Juvenile Justice

Youth are still developing, so as a result society treats kids and adults differently in several contexts, such as driving and serving in the military. Yet in the criminal justice system, we treat youth as adults.

Juvenile Justice issue image

What you need to know

$241 vs. $75
The average daily cost of incarcerating a young person compared to that of an effective, community-based alternative-to-incarceration program.
5
Black youth are incarcerated in state-run youth prisons at five times the rate white youth are.
60,000
60,000 children are incarcerated in juvenile facilities on any given day.

What's at Stake

After decades of punitive 鈥渢ough-on-crime鈥 responses to youth crime and misbehavior, there has been a perceptible shift in recent years surrounding juvenile justice issues in the United States. Policymakers are slowly returning to the first principles of juvenile justice by recognizing that young people are still developing and should be given opportunities for treatment, rehabilitation, and positive reinforcement. Through advocacy, legislation, and reallocation of resources, a majority of states have successfully expanded community alternatives to jail and prison and significantly reduced the number of children behind bars.

The ACLUis committed to challenging the criminalization and incarceration of young people鈥攑articularly youth from disenfranchised communities. We are promoting positive approaches to school discipline and seeking to dismantle the 鈥渟chool-to-prison pipeline.鈥 We are working to change laws and policies so that states and local jurisdictions use youth jails and prisons sparingly and instead provide effective community-based services and supports to system-involved young people and their families.聽

Ending excessive sentences and extreme punishments is of paramount importance to protect young people in the juvenile justice system. Together with national and state partners, we are committed to ending juvenile life without parole sentences so that no young person is sentenced to die in prison. We are also working to end the use of solitary confinement for all young people in juvenile facilities and in adult jails and prisons.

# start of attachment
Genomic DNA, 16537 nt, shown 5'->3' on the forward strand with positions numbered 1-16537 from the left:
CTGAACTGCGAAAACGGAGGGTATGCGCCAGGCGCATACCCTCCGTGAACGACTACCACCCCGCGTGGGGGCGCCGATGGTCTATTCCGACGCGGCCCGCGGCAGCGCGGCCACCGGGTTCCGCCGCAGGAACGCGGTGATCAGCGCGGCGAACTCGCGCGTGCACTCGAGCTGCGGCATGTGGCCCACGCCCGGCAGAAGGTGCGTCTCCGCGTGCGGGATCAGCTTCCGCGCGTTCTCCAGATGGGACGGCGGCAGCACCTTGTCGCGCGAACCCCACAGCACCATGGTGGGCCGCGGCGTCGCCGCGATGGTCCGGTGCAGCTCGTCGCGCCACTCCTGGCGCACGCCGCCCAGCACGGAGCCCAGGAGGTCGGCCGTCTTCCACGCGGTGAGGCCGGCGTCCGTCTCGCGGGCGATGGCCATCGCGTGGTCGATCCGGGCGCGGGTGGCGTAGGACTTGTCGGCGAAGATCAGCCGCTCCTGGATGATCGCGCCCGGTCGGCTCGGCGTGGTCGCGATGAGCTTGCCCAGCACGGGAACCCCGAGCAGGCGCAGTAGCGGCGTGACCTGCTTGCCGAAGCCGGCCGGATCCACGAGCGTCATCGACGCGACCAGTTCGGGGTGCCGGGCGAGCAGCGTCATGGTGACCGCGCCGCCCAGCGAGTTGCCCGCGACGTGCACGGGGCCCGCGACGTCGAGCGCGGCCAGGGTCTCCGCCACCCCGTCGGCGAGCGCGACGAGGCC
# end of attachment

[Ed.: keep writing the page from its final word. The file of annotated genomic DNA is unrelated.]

After decades of punitive 鈥渢ough-on-crime鈥 responses to youth crime and misbehavior, there has been a perceptible shift in recent years surrounding juvenile justice issues in the United States. Policymakers are slowly returning to the first principles of juvenile justice by recognizing that young people are still developing and should be given opportunities for treatment, rehabilitation, and positive reinforcement. Through advocacy, legislation, and reallocation of resources, a majority of states have successfully expanded community alternatives to jail and prison and significantly reduced the number of children behind bars.

The ACLUis committed to challenging the criminalization and incarceration of young people鈥攑articularly youth from disenfranchised communities. We are promoting positive approaches to school discipline and seeking to dismantle the 鈥渟chool-to-prison pipeline.鈥 We are working to change laws and policies so that states and local jurisdictions use youth jails and prisons sparingly and instead provide effective community-based services and supports to system-involved young people and their families.聽

Ending excessive sentences and extreme punishments is of paramount importance to protect young people in the juvenile justice system. Together with national and state partners, we are committed to ending juvenile life without parole sentences so that no young person is sentenced to die in prison. We are also working to end the use of solitary confinement for all young people in juvenile facilities and in adult jails and prisons.

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